Your Media Release: All the facts or just the general picture?


by Victor Guerra

You have heard the advice to think first on your audience, and then prepare the content accordingly.

After all, there are introverts who need time to process the information you provide, while the extroverts would love to contact you and ask a lot of questions even before they finish reading your material. There is also people who want to see the details while some others just want to see the big picture and would love to see the conclusions up front.

I can clearly remember my former boss that would need to hear my suggestion first and then support it with just the key arguments (Nothing more, nothing less). While most of my teachers at university would demand to understand first the background, then my reasoning process, and then after that, to state my personal point of view.

Unless you are writing to your boss, your teacher, or your spouse, the most common problem you will face will be that your audience is a complex mix of different types of personalities.

In the past, when planning a Media Release, you would consider the average type of personality your primary audience was, in order to choose your writing style.[1]

But now, thanks to digitalization of media, the answer to my question is quite simple: You must include both, the general picture and all the details as well.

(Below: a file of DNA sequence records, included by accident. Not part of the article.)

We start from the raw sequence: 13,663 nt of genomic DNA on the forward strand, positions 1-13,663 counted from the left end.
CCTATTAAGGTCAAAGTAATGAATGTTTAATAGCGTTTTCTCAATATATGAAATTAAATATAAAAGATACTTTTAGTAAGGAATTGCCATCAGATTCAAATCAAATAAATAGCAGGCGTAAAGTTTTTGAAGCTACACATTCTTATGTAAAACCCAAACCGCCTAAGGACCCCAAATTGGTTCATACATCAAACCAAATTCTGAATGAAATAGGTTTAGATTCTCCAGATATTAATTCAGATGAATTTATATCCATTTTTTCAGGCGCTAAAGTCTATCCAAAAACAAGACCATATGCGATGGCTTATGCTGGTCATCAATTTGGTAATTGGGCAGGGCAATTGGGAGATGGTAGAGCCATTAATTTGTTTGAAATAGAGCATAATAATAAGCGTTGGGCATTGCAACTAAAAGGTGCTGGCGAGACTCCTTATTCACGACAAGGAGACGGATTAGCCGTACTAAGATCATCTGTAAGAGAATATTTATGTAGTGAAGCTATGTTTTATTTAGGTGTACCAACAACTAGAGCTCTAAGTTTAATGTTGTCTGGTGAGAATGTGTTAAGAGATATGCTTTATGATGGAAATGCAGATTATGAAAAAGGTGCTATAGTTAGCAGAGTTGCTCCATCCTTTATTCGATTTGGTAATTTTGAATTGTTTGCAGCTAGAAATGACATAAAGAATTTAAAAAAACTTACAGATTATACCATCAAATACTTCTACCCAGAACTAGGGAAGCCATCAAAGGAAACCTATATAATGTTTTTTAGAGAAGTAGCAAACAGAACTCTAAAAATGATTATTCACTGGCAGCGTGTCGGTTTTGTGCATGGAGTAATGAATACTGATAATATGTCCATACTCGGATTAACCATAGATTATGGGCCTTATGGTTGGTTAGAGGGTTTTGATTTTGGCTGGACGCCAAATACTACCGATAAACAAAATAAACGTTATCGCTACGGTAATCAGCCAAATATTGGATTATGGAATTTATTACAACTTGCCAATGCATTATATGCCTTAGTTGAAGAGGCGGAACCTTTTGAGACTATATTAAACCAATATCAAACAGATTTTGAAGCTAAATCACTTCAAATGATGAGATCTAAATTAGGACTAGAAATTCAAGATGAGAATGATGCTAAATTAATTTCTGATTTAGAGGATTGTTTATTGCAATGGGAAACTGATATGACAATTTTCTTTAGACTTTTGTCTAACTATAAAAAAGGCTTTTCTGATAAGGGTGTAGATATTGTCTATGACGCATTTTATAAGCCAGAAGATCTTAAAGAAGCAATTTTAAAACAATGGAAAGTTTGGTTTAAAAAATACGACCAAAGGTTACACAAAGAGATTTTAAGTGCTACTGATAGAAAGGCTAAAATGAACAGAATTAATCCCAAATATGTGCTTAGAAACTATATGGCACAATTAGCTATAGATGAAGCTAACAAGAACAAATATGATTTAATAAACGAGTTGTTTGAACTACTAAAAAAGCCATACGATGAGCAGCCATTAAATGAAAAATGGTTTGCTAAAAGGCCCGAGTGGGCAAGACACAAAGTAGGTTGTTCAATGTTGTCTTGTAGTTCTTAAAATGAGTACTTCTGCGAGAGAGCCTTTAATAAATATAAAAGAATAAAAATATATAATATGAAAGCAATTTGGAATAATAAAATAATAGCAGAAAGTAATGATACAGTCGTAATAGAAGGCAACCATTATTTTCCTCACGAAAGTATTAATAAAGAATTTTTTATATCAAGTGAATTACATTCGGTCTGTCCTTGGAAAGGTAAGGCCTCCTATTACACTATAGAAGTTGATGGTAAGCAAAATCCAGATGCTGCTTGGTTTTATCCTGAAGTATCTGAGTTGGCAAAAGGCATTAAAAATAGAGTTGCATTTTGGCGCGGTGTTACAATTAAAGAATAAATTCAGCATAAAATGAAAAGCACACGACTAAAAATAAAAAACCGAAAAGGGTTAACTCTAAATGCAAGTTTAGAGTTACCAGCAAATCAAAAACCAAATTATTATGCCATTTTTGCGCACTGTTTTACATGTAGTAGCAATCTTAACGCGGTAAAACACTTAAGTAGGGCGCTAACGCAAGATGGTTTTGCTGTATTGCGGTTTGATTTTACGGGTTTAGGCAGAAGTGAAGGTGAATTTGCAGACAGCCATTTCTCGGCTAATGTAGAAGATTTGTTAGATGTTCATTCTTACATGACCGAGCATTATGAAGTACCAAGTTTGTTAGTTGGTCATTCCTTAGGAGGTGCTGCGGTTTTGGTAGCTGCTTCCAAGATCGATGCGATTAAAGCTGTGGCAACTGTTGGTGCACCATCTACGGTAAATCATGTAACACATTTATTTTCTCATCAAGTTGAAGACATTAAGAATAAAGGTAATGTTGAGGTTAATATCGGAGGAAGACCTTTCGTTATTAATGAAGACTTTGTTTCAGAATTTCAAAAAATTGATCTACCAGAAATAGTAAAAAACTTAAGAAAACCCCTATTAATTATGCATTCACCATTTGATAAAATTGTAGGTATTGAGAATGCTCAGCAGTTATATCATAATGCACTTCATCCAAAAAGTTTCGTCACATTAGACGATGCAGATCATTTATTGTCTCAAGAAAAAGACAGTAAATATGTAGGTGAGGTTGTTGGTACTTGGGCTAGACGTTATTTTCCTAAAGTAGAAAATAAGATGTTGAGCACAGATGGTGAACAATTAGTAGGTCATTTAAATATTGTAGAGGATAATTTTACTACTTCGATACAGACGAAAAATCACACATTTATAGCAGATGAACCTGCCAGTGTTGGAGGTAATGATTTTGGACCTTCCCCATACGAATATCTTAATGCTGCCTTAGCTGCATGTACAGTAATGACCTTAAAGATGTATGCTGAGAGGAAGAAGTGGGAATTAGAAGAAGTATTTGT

• Digital media is hierarchical. It allows you to provide a table of content and to your reader to expand a topic, if he or she needs more details.
  • Digital media is multimedia. You can include photographs, infographics, audios, videos that will provide more detail but at the same make your Media Release more appealing to different audiences.
  • Digital media is interactive. You can transform your communication into a conversation, including the main Q&A’s; a list of interview topics; links to other important resources, and even you can offer a live broadcast.[2]
  • Digital media is timeless. You can update your Media Release with interviews and reviews from what the media and consumers are saying. And it allows you to distribute more than one press release, if you have something newsworthy to share.
  • Digital media is social. You can include full product reviews, author’s bio, samples, incentives, ads, endorsements, and, of course, links to your social media pages.

In summary, more resources can be used (as long as you have access to them). And if you are going to sit in the same room my former boss and some of my old teachers, believe me, you will still need a very good strategy to make sense of all of the possibilities.


[2] Example:


One thought on “Your Media Release: All the facts or just the general picture?

  1. As we’ve said in class, the answer is ‘yes’ when asked, ‘should we do this or do that?’ As you state, we’re in a position as digital content creators to have to serve everybody – and your points of the possibilities in today’s media releases are a great illustration of the changes we’ve seen since digitization took over. Nice post! ~Scott


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